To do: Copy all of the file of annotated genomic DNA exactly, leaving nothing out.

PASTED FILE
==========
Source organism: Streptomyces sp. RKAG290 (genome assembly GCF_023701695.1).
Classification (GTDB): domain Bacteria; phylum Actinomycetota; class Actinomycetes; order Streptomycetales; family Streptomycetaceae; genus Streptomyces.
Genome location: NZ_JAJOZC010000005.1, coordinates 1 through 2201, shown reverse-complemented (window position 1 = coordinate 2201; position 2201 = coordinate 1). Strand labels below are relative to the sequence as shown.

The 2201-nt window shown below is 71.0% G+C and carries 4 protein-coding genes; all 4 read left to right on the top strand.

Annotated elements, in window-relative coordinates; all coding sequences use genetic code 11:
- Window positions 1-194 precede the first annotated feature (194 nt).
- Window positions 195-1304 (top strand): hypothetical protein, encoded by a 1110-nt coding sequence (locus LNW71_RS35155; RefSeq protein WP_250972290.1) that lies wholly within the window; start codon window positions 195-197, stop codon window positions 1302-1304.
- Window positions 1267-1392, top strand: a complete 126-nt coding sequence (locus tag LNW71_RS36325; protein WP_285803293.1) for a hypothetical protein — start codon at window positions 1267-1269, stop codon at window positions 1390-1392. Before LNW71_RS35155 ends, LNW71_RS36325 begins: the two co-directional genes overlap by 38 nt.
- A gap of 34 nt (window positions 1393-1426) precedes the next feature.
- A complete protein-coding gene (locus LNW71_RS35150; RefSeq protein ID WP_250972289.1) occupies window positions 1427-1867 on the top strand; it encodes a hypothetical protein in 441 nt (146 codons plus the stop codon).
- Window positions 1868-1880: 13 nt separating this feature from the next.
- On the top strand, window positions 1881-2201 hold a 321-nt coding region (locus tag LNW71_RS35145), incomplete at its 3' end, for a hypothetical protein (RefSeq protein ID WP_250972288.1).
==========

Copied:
Source organism: Streptomyces sp. RKAG290 (genome assembly GCF_023701695.1).
Classification (GTDB): domain Bacteria; phylum Actinomycetota; class Actinomycetes; order Streptomycetales; family Streptomycetaceae; genus Streptomyces.
Genome location: NZ_JAJOZC010000005.1, coordinates 1 through 2201, shown reverse-complemented (window position 1 = coordinate 2201; position 2201 = coordinate 1). Strand labels below are relative to the sequence as shown.

The 2201-nt window shown below is 71.0% G+C and carries 4 protein-coding genes; all 4 read left to right on the top strand.

Annotated elements, in window-relative coordinates; all coding sequences use genetic code 11:
- Window positions 1-194 precede the first annotated feature (194 nt).
- Window positions 195-1304 (top strand): hypothetical protein, encoded by a 1110-nt coding sequence (locus LNW71_RS35155; RefSeq protein WP_250972290.1) that lies wholly within the window; start codon window positions 195-197, stop codon window positions 1302-1304.
- Window positions 1267-1392, top strand: a complete 126-nt coding sequence (locus tag LNW71_RS36325; protein WP_285803293.1) for a hypothetical protein — start codon at window positions 1267-1269, stop codon at window positions 1390-1392. Before LNW71_RS35155 ends, LNW71_RS36325 begins: the two co-directional genes overlap by 38 nt.
- A gap of 34 nt (window positions 1393-1426) precedes the next feature.
- A complete protein-coding gene (locus LNW71_RS35150; RefSeq protein ID WP_250972289.1) occupies window positions 1427-1867 on the top strand; it encodes a hypothetical protein in 441 nt (146 codons plus the stop codon).
- Window positions 1868-1880: 13 nt separating this feature from the next.
- On the top strand, window positions 1881-2201 hold a 321-nt coding region (locus tag LNW71_RS35145), incomplete at its 3' end, for a hypothetical protein (RefSeq protein ID WP_250972288.1).